A Repurposing Programme Evaluating Repurposing Transdermal Oestradiol Patches for the Treatment of Prostate Cancer Within the PATCH and STAMPEDE Trials: Current Results and Adapting Trial Design.

Androgen deprivation therapy (ADT), usually achieved with luteinising hormone releasing hormone analogues (LHRHa), is central to prostate cancer management. LHRHa reduce both testosterone and oestrogen and are associated with significant long-term toxicity. Previous use of oral oestrogens as ADT was curtailed because of cardiovascular toxicity. Transdermal oestrogen (tE2) patches are a potential alternative ADT, supressing testosterone without the associated oestrogen-depletion toxicities (osteoporosis, hot flushes, metabolic abnormalities) and avoiding cardiovascular toxicity, and we here describe their evaluation in men with prostate cancer.

The PATCH (NCT00303784) adaptive trials programme (incorporating recruitment through the STAMPEDE [NCT00268476] platform) is evaluating the safety and efficacy of tE2 patches as ADT for men with prostate cancer. An initial randomised (LHRHa versus tE2) phase II study (n = 251) with cardiovascular toxicity as the primary outcome measure has expanded into a phase III evaluation. Those with locally advanced (M0) or metastatic (M1) prostate cancer are eligible. To reflect changes in both management and prognosis, the PATCH programme is now evaluating these cohorts separately.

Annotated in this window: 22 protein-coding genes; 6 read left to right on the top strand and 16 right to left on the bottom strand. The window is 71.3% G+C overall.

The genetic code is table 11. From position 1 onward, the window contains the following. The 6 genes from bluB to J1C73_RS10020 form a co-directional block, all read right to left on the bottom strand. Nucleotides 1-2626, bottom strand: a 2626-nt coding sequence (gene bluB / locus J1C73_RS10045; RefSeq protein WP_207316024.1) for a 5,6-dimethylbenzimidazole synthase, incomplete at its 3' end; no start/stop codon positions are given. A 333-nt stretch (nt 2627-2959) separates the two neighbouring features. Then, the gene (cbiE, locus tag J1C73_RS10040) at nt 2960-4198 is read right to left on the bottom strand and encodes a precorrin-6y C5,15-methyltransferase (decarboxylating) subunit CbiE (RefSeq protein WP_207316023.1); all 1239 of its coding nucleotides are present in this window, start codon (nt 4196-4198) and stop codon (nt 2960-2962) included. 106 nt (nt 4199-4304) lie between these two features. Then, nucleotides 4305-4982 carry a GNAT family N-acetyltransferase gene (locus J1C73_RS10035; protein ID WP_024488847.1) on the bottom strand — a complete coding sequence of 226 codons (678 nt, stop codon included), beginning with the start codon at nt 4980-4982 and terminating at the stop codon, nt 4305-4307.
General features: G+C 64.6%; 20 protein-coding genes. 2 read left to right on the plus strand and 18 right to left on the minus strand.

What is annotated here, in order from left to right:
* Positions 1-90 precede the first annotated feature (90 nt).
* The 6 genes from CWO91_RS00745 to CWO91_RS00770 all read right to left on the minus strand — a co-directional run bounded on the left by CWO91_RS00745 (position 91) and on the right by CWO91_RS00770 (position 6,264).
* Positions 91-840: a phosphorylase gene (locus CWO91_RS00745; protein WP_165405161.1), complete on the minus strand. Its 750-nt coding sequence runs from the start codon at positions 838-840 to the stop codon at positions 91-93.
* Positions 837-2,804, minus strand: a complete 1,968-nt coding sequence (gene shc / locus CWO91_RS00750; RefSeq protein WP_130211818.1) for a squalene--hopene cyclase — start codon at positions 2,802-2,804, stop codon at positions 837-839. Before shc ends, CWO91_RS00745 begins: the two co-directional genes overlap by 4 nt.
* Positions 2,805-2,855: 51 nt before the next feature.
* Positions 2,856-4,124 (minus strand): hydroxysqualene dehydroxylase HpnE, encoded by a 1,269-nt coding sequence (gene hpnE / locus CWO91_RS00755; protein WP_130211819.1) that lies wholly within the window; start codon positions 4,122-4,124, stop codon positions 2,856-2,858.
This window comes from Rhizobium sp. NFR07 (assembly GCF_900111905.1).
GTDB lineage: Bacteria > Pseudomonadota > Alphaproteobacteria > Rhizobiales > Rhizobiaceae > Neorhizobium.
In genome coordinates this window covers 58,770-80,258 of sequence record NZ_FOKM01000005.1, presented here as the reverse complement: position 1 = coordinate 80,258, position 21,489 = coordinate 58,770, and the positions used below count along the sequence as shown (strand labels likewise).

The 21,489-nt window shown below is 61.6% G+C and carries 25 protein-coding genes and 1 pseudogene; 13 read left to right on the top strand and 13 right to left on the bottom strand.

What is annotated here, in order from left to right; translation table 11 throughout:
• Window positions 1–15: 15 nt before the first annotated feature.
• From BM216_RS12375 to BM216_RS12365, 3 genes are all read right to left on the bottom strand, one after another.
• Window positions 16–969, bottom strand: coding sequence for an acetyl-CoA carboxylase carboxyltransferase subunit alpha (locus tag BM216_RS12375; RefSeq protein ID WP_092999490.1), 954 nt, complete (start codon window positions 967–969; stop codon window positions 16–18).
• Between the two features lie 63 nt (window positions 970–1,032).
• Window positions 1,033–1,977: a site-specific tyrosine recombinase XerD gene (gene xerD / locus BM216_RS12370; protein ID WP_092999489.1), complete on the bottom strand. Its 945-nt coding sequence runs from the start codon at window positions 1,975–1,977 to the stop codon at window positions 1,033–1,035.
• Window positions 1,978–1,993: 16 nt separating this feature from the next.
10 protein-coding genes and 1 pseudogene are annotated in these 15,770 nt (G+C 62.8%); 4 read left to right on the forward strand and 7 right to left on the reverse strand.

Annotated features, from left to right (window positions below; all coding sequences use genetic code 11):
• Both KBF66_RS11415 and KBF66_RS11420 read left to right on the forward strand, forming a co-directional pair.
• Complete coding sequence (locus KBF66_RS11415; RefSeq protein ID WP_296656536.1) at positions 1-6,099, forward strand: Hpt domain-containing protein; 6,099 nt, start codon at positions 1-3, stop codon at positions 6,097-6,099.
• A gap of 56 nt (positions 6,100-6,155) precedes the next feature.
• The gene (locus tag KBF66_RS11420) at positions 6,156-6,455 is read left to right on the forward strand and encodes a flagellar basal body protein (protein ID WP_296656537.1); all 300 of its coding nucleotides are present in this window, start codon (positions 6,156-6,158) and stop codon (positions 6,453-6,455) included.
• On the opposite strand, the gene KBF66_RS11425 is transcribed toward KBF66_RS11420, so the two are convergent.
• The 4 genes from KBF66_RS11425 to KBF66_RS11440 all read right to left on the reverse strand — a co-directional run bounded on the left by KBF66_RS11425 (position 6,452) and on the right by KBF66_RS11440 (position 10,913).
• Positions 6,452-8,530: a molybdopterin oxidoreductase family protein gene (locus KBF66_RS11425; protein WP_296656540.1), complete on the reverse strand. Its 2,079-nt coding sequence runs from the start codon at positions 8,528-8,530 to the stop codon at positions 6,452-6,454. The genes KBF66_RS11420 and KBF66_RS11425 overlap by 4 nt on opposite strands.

to date: Recruitment is complete, with 1362 and 1128 in the M0 and M1 cohorts, respectively. Rates of androgen suppression with tE2 were equivalent to LHRHa, with improved metabolic parameters, quality of life and bone health indices (mean absolute change in lumbar spine bone mineral density of -3.0% for LHRHa and +7.9% for tE2 with an estimated difference between arms of 9.3% (95% confidence interval 5.3-13.4). Importantly, rates of cardiovascular events were not significantly different between the two arms and the time to first cardiovascular event did not differ between treatment groups (hazard ratio 1.11, 95% confidence interval 0.80-1.53; P = 0.54). Oncological outcomes are awaited.

Efficacy results for the M0 cohort (primary outcome measure metastases-free survival) are expected in the final quarter of 2023. For M1 patients (primary outcome measure - overall survival), analysis using restricted mean survival time is being explored. Allied translational work on longitudinal samples is underway.

Clinical oncology (Royal College of Radiologists (Great Britain)). 2023 Nov 08 [Epub ahead of print]

D C Gilbert, M Nankivell, H Rush, N W Clarke, S Mangar, A Al-Hasso, S Rosen, R Kockelbergh, S K Sundaram, S Dixit, M Laniado, N McPhail, A Shaheen, S Brown, J Gale, J Deighan, J Marshall, T Duong, A Macnair, A Griffiths, C L Amos, M R Sydes, N D James, M K B Parmar, R E Langley

MRC Clinical Trials Unit at UCL, Institute of Clinical Trials and Methodology, London, UK; University Hospitals Sussex NHS Foundation Trust, Royal Sussex County Hospital, Brighton, UK. Electronic address: ., MRC Clinical Trials Unit at UCL, Institute of Clinical Trials and Methodology, London, UK., The Christie and Salford Royal Hospitals, Manchester, UK., Charing Cross Hospital, Imperial College Healthcare NHS Trust, London, UK., Beatson West of Scotland Cancer Centre, Glasgow, UK., National Heart and Lung Institute, Imperial College, London, UK., Department of Urology, University Hospitals of Leicester, Leicester, UK., Mid-Yorkshire Teaching NHS Trust, Pinderfields Hospital, Wakefield, UK., Scunthorpe General Hospital, Scunthorpe, UK., Wexham Park Hospital, Slough, UK., Raigmore Hospital, Inverness, UK., Singleton Hospital, Swansea, UK., Airedale General Hospital, Keighley, UK., Queen Alexandra Hospital, Portsmouth, UK., Patient Representative, MRC Clinical Trials Unit at UCL, London, UK., MRC Clinical Trials Unit at UCL, Institute of Clinical Trials and Methodology, London, UK; Guys and St Thomas' NHS Foundation Trust, London, UK., Institute of Cancer Research, Sutton, UK.